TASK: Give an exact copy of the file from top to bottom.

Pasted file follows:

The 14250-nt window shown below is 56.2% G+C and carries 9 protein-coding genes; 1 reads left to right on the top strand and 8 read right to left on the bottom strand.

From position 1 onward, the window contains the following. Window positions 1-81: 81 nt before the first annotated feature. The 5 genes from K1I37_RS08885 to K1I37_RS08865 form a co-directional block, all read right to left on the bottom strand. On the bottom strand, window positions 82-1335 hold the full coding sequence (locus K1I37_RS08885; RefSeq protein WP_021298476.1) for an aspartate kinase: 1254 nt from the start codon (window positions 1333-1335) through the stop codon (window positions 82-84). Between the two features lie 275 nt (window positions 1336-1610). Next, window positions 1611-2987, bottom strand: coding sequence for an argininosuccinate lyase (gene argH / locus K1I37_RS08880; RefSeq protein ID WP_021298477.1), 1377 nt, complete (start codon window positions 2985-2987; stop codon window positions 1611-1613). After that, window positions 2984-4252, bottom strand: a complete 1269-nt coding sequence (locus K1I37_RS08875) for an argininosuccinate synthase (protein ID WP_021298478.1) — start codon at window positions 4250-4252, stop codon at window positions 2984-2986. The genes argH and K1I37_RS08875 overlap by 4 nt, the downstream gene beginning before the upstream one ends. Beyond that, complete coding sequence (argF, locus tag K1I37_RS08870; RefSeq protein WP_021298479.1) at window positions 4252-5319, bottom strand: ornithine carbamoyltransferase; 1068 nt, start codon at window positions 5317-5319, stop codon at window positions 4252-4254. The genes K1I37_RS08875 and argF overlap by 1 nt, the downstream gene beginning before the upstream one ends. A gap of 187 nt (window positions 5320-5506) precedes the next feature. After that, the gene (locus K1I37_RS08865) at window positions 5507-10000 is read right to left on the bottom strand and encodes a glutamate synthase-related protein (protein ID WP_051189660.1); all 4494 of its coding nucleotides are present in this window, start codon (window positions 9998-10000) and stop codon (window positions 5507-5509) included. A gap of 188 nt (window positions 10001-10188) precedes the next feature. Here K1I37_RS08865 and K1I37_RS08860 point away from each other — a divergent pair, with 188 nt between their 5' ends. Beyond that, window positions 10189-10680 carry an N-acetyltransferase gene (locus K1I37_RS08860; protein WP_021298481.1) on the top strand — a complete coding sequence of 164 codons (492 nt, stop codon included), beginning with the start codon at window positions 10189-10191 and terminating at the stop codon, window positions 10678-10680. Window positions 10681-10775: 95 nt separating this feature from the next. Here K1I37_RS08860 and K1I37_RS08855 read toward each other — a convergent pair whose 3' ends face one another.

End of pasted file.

The 14250-nt window shown below is 56.2% G+C and carries 9 protein-coding genes; 1 reads left to right on the top strand and 8 read right to left on the bottom strand.

From position 1 onward, the window contains the following. Window positions 1-81: 81 nt before the first annotated feature. The 5 genes from K1I37_RS08885 to K1I37_RS08865 form a co-directional block, all read right to left on the bottom strand. On the bottom strand, window positions 82-1335 hold the full coding sequence (locus K1I37_RS08885; RefSeq protein WP_021298476.1) for an aspartate kinase: 1254 nt from the start codon (window positions 1333-1335) through the stop codon (window positions 82-84). Between the two features lie 275 nt (window positions 1336-1610). Next, window positions 1611-2987, bottom strand: coding sequence for an argininosuccinate lyase (gene argH / locus K1I37_RS08880; RefSeq protein ID WP_021298477.1), 1377 nt, complete (start codon window positions 2985-2987; stop codon window positions 1611-1613). After that, window positions 2984-4252, bottom strand: a complete 1269-nt coding sequence (locus K1I37_RS08875) for an argininosuccinate synthase (protein ID WP_021298478.1) — start codon at window positions 4250-4252, stop codon at window positions 2984-2986. The genes argH and K1I37_RS08875 overlap by 4 nt, the downstream gene beginning before the upstream one ends. Beyond that, complete coding sequence (argF, locus tag K1I37_RS08870; RefSeq protein WP_021298479.1) at window positions 4252-5319, bottom strand: ornithine carbamoyltransferase; 1068 nt, start codon at window positions 5317-5319, stop codon at window positions 4252-4254. The genes K1I37_RS08875 and argF overlap by 1 nt, the downstream gene beginning before the upstream one ends. A gap of 187 nt (window positions 5320-5506) precedes the next feature. After that, the gene (locus K1I37_RS08865) at window positions 5507-10000 is read right to left on the bottom strand and encodes a glutamate synthase-related protein (protein ID WP_051189660.1); all 4494 of its coding nucleotides are present in this window, start codon (window positions 9998-10000) and stop codon (window positions 5507-5509) included. A gap of 188 nt (window positions 10001-10188) precedes the next feature. Here K1I37_RS08865 and K1I37_RS08860 point away from each other — a divergent pair, with 188 nt between their 5' ends. Beyond that, window positions 10189-10680 carry an N-acetyltransferase gene (locus K1I37_RS08860; protein WP_021298481.1) on the top strand — a complete coding sequence of 164 codons (492 nt, stop codon included), beginning with the start codon at window positions 10189-10191 and terminating at the stop codon, window positions 10678-10680. Window positions 10681-10775: 95 nt separating this feature from the next. Here K1I37_RS08860 and K1I37_RS08855 read toward each other — a convergent pair whose 3' ends face one another.